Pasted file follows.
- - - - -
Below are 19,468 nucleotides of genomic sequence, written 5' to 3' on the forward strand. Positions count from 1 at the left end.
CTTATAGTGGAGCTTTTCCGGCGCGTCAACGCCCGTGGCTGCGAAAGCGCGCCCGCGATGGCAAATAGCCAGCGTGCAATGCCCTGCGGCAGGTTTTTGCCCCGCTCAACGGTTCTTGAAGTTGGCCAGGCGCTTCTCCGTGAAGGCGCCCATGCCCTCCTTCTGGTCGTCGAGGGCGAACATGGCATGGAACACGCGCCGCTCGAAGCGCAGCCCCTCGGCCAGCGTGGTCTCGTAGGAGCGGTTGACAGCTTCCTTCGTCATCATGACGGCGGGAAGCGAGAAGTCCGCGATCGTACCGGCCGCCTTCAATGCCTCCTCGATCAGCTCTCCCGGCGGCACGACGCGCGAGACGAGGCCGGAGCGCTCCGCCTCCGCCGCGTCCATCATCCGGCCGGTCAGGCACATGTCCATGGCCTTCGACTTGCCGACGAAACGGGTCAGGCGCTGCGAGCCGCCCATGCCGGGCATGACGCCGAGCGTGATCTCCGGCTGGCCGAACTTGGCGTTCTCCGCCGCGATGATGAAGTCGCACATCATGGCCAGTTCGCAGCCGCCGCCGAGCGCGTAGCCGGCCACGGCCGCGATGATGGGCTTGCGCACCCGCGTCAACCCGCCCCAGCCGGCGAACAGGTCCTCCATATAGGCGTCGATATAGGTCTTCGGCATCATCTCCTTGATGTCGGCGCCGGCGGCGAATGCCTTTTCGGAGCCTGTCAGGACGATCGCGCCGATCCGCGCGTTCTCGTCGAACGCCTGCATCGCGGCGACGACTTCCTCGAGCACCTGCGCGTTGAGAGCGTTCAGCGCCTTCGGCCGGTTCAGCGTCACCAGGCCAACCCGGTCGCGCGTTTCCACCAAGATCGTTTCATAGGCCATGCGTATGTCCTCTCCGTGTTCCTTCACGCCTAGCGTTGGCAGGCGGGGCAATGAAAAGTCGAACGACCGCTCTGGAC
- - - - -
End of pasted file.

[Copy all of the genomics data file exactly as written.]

Below are 19,468 nucleotides of genomic sequence, written 5' to 3' on the forward strand. Positions count from 1 at the left end.
CTTATAGTGGAGCTTTTCCGGCGCGTCAACGCCCGTGGCTGCGAAAGCGCGCCCGCGATGGCAAATAGCCAGCGTGCAATGCCCTGCGGCAGGTTTTTGCCCCGCTCAACGGTTCTTGAAGTTGGCCAGGCGCTTCTCCGTGAAGGCGCCCATGCCCTCCTTCTGGTCGTCGAGGGCGAACATGGCATGGAACACGCGCCGCTCGAAGCGCAGCCCCTCGGCCAGCGTGGTCTCGTAGGAGCGGTTGACAGCTTCCTTCGTCATCATGACGGCGGGAAGCGAGAAGTCCGCGATCGTACCGGCCGCCTTCAATGCCTCCTCGATCAGCTCTCCCGGCGGCACGACGCGCGAGACGAGGCCGGAGCGCTCCGCCTCCGCCGCGTCCATCATCCGGCCGGTCAGGCACATGTCCATGGCCTTCGACTTGCCGACGAAACGGGTCAGGCGCTGCGAGCCGCCCATGCCGGGCATGACGCCGAGCGTGATCTCCGGCTGGCCGAACTTGGCGTTCTCCGCCGCGATGATGAAGTCGCACATCATGGCCAGTTCGCAGCCGCCGCCGAGCGCGTAGCCGGCCACGGCCGCGATGATGGGCTTGCGCACCCGCGTCAACCCGCCCCAGCCGGCGAACAGGTCCTCCATATAGGCGTCGATATAGGTCTTCGGCATCATCTCCTTGATGTCGGCGCCGGCGGCGAATGCCTTTTCGGAGCCTGTCAGGACGATCGCGCCGATCCGCGCGTTCTCGTCGAACGCCTGCATCGCGGCGACGACTTCCTCGAGCACCTGCGCGTTGAGAGCGTTCAGCGCCTTCGGCCGGTTCAGCGTCACCAGGCCAACCCGGTCGCGCGTTTCCACCAAGATCGTTTCATAGGCCATGCGTATGTCCTCTCCGTGTTCCTTCACGCCTAGCGTTGGCAGGCGGGGCAATGAAAAGTCGAACGACCGCTCTGGAC